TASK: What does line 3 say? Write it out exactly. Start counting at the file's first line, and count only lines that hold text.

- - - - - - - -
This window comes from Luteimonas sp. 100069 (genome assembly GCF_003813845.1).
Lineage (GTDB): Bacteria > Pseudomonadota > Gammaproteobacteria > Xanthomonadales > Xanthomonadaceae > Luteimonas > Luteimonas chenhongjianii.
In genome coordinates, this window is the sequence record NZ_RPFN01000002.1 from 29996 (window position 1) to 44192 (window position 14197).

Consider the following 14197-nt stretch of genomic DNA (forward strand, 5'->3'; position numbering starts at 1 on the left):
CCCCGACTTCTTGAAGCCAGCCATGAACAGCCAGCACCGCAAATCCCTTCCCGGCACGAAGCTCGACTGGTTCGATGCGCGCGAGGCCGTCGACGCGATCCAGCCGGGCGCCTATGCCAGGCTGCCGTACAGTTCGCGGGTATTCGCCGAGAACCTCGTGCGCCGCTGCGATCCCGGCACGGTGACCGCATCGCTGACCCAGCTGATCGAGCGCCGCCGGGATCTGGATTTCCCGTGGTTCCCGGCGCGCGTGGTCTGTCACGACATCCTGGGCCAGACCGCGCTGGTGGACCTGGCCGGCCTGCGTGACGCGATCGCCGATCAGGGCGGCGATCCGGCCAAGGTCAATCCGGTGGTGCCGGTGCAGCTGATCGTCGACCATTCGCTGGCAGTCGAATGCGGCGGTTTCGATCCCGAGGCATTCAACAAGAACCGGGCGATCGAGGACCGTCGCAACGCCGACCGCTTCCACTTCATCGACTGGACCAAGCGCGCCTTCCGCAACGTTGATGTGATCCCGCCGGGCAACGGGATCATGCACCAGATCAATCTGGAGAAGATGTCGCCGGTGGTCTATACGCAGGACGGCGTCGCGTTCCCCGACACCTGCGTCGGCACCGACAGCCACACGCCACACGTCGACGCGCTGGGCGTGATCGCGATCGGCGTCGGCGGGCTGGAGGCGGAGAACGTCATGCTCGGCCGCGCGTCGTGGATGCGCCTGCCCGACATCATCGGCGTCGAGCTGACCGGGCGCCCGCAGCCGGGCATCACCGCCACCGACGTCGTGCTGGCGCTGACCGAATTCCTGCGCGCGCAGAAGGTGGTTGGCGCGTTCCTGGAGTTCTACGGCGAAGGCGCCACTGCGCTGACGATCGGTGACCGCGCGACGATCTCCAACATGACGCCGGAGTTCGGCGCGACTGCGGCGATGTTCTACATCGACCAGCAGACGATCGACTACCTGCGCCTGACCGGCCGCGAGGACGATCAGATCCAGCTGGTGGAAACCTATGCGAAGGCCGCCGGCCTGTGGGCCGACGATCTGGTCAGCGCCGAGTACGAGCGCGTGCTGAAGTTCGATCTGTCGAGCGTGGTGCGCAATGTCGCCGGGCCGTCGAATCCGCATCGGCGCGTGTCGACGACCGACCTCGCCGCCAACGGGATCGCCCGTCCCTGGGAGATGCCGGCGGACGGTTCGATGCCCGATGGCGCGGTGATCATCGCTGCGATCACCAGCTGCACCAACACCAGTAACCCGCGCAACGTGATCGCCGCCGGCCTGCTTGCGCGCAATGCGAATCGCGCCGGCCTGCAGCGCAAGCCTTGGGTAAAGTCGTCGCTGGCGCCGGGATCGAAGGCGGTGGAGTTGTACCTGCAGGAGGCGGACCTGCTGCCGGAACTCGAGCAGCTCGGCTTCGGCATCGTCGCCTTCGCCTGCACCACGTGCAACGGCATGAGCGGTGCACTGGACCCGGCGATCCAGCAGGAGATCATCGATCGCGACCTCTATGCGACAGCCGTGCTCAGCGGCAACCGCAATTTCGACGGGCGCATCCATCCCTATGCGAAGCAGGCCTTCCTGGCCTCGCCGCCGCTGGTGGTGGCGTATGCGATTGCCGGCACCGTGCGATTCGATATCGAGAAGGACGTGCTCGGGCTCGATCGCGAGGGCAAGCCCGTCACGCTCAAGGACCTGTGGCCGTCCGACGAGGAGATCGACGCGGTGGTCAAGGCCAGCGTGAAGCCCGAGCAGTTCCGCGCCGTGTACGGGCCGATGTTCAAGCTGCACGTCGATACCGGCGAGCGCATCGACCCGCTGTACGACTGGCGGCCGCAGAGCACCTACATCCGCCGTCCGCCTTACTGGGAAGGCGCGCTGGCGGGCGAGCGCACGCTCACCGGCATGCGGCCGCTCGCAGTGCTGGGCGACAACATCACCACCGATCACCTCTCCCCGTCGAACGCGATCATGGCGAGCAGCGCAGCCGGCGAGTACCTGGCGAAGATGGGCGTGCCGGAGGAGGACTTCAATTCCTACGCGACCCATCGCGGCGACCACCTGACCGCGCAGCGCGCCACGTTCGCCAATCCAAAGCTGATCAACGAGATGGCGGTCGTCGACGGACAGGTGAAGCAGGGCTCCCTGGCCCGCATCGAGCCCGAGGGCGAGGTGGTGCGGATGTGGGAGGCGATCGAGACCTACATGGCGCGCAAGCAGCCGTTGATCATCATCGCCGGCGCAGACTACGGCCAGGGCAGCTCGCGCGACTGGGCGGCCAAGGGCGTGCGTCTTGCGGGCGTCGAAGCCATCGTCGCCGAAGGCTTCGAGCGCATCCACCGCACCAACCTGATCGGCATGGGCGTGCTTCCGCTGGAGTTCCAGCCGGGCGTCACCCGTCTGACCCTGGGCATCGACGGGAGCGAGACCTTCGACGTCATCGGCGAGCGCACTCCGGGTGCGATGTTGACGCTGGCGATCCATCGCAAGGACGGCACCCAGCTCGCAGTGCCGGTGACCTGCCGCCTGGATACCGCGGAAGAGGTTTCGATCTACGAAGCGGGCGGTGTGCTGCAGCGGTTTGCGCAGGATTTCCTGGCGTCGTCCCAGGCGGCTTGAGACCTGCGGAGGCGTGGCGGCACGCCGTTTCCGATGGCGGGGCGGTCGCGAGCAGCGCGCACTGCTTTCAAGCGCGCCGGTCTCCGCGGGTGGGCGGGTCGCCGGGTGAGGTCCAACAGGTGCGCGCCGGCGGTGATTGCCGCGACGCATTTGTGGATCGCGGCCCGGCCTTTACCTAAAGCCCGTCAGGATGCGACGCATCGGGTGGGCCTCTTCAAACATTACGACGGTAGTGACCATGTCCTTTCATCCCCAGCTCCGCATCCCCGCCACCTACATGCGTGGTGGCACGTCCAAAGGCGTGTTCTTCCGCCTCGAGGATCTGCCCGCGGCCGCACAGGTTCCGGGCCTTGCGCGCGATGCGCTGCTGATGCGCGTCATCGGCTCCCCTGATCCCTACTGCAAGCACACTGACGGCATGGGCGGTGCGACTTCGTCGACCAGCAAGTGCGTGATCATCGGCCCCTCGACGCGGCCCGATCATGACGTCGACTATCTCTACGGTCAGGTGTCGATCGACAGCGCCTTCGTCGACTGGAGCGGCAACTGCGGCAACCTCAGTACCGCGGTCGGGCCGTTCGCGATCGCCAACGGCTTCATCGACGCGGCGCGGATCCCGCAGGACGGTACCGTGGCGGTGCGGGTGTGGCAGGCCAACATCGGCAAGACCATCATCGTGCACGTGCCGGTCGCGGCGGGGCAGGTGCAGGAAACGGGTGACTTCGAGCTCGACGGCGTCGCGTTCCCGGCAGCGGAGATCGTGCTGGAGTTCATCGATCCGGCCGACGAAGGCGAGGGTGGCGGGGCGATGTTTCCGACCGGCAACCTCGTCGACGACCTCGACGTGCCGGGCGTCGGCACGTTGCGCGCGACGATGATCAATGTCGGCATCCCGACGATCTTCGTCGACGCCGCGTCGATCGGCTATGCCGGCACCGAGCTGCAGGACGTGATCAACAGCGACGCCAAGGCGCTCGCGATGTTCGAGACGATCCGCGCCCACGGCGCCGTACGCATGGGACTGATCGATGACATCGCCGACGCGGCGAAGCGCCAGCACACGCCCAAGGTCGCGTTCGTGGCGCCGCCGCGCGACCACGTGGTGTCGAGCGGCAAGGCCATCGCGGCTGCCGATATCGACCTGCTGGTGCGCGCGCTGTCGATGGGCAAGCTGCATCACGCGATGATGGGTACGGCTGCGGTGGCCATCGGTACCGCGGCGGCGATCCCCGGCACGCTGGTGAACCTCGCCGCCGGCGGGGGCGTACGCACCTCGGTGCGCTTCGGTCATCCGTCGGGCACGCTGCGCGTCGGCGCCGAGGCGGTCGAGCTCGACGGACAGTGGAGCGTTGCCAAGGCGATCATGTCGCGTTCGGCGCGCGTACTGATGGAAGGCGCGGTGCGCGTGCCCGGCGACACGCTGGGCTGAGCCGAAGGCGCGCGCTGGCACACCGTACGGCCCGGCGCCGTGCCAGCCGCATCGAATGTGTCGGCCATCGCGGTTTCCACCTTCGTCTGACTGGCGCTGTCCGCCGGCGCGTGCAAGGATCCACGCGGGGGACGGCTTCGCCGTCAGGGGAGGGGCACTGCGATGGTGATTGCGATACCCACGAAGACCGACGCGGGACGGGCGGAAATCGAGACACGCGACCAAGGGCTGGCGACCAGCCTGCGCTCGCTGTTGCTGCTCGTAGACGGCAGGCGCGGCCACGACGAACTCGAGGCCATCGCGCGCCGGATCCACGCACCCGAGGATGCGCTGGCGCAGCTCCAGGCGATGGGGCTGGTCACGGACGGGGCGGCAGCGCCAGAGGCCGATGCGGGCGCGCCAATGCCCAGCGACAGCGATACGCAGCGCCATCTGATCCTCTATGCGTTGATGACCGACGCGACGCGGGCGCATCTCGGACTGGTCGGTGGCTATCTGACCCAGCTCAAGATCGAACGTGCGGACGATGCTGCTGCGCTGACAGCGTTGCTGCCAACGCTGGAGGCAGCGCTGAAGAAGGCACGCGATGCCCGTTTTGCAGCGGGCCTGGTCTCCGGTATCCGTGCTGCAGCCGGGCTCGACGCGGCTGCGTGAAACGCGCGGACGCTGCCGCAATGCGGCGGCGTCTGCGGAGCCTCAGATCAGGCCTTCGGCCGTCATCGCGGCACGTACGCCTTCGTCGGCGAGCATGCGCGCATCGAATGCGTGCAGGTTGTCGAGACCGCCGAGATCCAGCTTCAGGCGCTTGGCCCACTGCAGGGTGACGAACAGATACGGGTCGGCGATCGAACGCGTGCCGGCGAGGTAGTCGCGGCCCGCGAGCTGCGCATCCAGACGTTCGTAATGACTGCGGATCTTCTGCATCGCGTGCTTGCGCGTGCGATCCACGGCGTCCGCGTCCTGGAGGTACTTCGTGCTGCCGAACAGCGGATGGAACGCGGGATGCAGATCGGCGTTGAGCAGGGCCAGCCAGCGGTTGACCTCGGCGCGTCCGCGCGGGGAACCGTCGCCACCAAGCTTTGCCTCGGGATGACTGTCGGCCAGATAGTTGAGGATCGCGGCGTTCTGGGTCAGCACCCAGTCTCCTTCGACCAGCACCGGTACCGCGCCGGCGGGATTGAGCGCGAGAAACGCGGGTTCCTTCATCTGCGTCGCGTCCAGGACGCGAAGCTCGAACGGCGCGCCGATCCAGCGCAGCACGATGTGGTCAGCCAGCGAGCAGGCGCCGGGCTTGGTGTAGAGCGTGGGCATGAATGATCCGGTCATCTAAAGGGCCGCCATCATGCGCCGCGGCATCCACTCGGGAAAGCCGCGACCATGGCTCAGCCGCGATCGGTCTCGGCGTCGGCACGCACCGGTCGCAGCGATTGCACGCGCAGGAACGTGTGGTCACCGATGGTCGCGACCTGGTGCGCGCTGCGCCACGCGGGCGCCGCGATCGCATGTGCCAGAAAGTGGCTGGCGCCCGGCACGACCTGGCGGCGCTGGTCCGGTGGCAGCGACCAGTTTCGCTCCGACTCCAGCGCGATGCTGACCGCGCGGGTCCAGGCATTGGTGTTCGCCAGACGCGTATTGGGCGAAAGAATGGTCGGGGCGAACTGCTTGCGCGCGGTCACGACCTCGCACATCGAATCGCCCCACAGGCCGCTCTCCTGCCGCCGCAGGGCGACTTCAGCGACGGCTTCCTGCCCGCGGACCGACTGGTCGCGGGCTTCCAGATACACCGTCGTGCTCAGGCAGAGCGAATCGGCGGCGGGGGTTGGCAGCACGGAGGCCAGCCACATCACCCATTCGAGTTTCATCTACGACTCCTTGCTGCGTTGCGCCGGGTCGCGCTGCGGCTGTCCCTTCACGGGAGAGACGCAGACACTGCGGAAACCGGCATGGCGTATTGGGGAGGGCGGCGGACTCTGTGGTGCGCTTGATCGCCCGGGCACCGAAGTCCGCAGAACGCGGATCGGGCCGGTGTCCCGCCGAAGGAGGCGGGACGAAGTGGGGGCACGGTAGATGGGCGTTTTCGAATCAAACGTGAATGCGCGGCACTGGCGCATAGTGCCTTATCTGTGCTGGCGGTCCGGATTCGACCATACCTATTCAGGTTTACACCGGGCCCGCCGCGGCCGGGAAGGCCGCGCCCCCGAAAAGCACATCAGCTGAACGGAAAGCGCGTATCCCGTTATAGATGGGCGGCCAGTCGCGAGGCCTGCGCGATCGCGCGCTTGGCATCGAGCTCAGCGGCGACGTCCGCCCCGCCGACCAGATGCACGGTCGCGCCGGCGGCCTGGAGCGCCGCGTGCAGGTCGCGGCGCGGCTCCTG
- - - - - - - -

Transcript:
In genome coordinates, this window is the sequence record NZ_RPFN01000002.1 from 29996 (window position 1) to 44192 (window position 14197).